You've never starved for eating choices on any of these islands.
Almost every single resort has a restaurant attached to it, and
the mixed menus of Thai and Western cuisine are usually pretty similar.
In fact, these resorts usually make more money off the restaurants
than the rooms. So expect to pay more than you
would on the mainland, but all in all, the prices are on a par with
other islands like Ko Samui and Ko Samet. For a change of diet;
try the Invito Italian Restaurant on Hat Sai Khao, which has a wood-fired
oven for making pizza. They also do deliveries within the area.
For delectable Indian dishes, try the first such restaurant on the
island, Spices of India, also on Hat Sai Khao. Another classy choice
is the Salakphet Seafood and Resort, which overlooks the bay of
the same name. Finally, if you'd like some hands-on practice at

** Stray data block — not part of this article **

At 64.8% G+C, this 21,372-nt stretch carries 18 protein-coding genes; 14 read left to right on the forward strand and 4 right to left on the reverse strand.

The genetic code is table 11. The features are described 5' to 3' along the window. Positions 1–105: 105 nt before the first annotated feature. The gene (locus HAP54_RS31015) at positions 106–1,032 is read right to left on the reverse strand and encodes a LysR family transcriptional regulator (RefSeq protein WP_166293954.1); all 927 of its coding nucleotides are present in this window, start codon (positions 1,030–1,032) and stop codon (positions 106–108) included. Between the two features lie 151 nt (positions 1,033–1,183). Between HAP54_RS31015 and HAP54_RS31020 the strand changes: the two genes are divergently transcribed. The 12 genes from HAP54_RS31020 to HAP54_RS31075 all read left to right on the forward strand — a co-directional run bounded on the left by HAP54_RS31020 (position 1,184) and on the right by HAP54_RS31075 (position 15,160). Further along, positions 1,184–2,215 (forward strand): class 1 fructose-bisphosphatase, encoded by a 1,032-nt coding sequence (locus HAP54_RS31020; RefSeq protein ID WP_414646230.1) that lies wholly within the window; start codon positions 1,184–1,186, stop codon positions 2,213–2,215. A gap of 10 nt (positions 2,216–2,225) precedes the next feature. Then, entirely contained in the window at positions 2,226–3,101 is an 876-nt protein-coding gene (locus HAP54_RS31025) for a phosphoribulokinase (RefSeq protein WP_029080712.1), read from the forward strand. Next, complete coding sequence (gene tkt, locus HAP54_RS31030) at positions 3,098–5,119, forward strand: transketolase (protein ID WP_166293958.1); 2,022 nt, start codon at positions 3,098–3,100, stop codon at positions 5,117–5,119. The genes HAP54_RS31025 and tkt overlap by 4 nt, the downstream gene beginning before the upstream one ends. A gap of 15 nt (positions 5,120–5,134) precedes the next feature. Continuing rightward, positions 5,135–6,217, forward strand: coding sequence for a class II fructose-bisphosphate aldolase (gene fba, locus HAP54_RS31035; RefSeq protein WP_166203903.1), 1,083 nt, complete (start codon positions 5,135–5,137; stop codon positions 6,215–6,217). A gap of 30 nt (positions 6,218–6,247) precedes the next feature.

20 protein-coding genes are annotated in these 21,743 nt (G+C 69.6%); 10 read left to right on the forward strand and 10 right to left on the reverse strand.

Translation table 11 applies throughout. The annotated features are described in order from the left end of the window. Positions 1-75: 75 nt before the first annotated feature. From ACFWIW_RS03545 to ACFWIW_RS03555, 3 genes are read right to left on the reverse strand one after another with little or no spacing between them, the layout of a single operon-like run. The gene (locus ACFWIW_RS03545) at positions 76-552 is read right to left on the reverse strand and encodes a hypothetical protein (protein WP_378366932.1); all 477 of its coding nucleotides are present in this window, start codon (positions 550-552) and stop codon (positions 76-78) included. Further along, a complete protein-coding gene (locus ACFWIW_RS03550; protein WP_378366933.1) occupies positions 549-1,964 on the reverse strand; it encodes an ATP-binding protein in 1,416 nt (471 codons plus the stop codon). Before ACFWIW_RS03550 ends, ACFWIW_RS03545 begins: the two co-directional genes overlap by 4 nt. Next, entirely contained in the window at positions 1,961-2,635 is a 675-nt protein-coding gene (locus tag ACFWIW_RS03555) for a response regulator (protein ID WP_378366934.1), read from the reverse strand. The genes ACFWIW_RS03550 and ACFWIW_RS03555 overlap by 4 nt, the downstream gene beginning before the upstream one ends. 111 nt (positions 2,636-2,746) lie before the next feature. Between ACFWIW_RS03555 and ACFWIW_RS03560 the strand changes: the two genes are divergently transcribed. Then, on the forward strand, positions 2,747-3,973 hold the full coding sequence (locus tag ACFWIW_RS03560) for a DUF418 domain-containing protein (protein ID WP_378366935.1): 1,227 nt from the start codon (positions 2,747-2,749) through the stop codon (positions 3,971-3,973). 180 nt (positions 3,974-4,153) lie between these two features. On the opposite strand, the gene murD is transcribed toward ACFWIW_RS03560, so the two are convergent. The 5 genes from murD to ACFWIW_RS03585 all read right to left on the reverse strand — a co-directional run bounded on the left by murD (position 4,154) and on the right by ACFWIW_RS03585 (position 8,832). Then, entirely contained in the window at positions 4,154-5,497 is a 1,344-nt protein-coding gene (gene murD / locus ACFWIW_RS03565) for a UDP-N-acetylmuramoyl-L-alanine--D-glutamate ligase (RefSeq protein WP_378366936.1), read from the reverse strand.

cooking up Thai staples and delicacies, book a class at the cooking
school in the Blue Lagoon Khlong Phrao.
The island's nightlife is nowhere near as pulsating as it is on
Ko Chang's more developed cousins like Ko Samui and Phuket, but
it has picked up in recent years, mostly around the more popular
beach areas, while younger travellers prefer the revelry down on
Lonely Beach, or Hat Tha Nam. For live music, head over to Oodie's
Place on Hat Sai Khao. Ko Chang also has a lot of superb seafood
restaurants and a wide variety of eateries specialising in Western
and Thai dishes, too.